From 1 January 2021, you will only enter the net amount in box 8 if you are a trading in NI and supply goods to EU Member States. Figures in this box must also be entered in box 6. You will also be required to complete an EC sales list.

Box 9 For acquisitions of goods and related costs, excluding any VAT, from EU Member States made on or before 31 December 2020

This will include the net cost of EU acquisitions (purchases) by a UK business up to 31 December 2020. Purchases of goods from outside GB will no longer be classed as acquisitions  after 31 December 2020 and will not be declared in box 8.

For acquisitions of goods and related costs, excluding any VAT, from EU Member States to NI made from 1st January 2021.

From 1 January 2021, only acquisitions of goods from an EU Member State into NI will be entered in box 9. Figures in this box must also be entered in box 7.

Accounting systems VAT codes One of the most common questions from clients is what VAT code should be used on accounting systems like Xero, Sage and QuickBooks for sales of goods and services into and outside of the UK. Accounting systems have recently released updates detailing what codes should be input into systems for supplies of goods and services on or after 1 January 2021.

If you would like to discuss this further, please get in touch with our indirect tax partner, Jonathan Main on 01772 821 021 or email

Essential tax planning guide for individuals, corporates and SMEs

Our national tax team have worked together to create a handy Year End Tax Planning Guide, which is available for you to download for FREE. The guide is for individuals and companies and summarises some key tax and financial planning tips.

As we approach the end of the tax year, now is the time to review your tax affairs to ensure that you have taken advantage of all reliefs available to you and have considered some planning opportunities to help reduce your tax bill.

The guide covers the following topics:

  • Brexit Planning
  • Income Tax
  • Capital Gains Tax
  • Tax Favoured Investments
  • Property Investment Businesses
  • Inheritance Tax
  • Pensions
  • Corporation Tax
  • Capital Allowances
  • Enhanced Tax Reliefs
  • Making Tax Digital
  • Scottish Taxes
  • Welsh Taxes
  • Northern Irish Taxes
  • Republic of Ireland Taxes

Get in touch

If you have any questions about any of the topics raised in the guide or if you would like some advice about your year end tax planning, please get in touch with a member of the tax team.

VAT, early termination and dilapidations payments – impact on leases

In September 2020, when Brexit seemed a distant event and we were still able to eat out at our favourite restaurant, HMRC released Revenue & Customs Brief (“RCB”) 12 (2020) titled “VAT early termination fees and compensation payments”. It followed two judgements of the Court of Justice of the European Union (CJEU). In these decisions, the CJEU held that when customers are charged to withdraw from agreements to receive goods or services, these “termination fees” are considered as further payment for the supply of goods or services to the customer. The fact that payments may be categorised as contractual penalties or compensation under national law was irrelevant. It follows that most early termination and cancellation fees are liable for VAT. The reason why this is significant is because HMRC had previously accepted that these charges were not in respect of a supply and therefore were outside the scope of VAT.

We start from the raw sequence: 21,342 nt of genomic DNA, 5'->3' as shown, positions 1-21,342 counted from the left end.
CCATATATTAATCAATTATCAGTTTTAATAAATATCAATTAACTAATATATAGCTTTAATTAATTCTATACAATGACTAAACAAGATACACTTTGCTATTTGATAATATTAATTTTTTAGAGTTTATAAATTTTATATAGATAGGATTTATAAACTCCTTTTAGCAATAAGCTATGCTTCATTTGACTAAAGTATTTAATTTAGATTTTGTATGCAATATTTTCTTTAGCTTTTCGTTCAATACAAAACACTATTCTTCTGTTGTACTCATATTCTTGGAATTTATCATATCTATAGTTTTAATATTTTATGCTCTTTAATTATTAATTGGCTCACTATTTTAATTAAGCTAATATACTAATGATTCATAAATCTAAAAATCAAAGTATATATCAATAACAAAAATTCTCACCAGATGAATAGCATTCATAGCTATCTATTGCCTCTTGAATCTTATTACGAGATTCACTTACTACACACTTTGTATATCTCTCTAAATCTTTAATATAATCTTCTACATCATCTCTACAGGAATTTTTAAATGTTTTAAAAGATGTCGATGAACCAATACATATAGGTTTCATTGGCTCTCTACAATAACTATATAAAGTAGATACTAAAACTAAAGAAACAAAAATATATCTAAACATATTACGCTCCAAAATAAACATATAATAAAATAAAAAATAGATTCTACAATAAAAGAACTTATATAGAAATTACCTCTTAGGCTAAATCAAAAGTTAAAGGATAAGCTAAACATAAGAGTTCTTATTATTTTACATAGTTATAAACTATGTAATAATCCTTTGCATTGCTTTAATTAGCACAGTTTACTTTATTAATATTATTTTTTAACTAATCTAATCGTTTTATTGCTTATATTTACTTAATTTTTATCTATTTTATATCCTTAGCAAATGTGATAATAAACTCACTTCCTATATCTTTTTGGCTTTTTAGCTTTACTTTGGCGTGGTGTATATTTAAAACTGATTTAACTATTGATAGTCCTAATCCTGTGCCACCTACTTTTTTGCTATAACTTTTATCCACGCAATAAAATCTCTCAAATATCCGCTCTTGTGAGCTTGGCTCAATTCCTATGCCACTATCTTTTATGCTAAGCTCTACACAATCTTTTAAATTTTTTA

HMRC has now announced that it is revising RCB 12 (2020) and this revised guidance is expected shortly. HMRC have also confirmed that its guidance will be implemented from an as yet unspecified future date.

We understand that the revised RCB will, in broad terms, confirm that they consider that early termination and similar payments will be consideration for a supply if they form a cost component to the supplier of making the intended supply available or are broadly equivalent to what would have been charged for that supply. Where a charge is made which is provided for in a contract, but which is not directly linked to the intended supply, it will be outside the scope of VAT. However, we understand the RCB will specifically provide clarification in respect of dilapidations payments made under a contract for lease of a property, as detailed below.

These payments are further consideration for the supply where the work is to make good use permitted under the contract. There is a direct link between the payment and the supply, and there is reciprocity as the tenant has signed up to return the property in the condition they obtained it. If the tenant had gone beyond what was permitted under the contract then the charge to rectify this would be outside the scope. It would not be for the supply as the landlord had not agreed to the usage and so the necessary reciprocity would not exist.

Below are other examples of where VAT is likely to be applicable to payments.

  • The contract is terminated but there is a clause in the contract requiring the customer to pay the remaining fees.
  • There is no pre-existing right to terminate in the original contract for a taxable lease but both parties agree to a variation to the lease, setting out terms for early termination and a sum to be paid to the landlord as compensation.
  • Early upgrade fees are a type of early termination fee and are treated in the same way.
  • Lease agreements for moveable goods commonly include clauses that allow lessees to terminate early but to pay liquidated damages as a result. For example, vehicle finance leases that customers can cancel after an initial period of hire but, if so doing, must pay a termination fee to cover the loss of future rents.
  • It is also possible for leases and other agreements to terminate early if a particular event occurs such as the customer breaching the terms of the lessor or an associate business calling in receivers. Contracts may say such events cancel their terms or effectively allow the lessor to terminate as though there had been a breach and require a fee to compensate the lessor.

We await the revised guidance but, in the meantime, HMRC has confirmed that businesses can either:

  • continue to treat payments that fall within the RCB as further consideration for the contracted supply, or
  • go back to treating them as outside the scope of VAT, if that is how they treated them before the RCB was issued​.

Contact Us

If you would like further information about this topic, please contact Steve Forster on either 01772 821 021 or email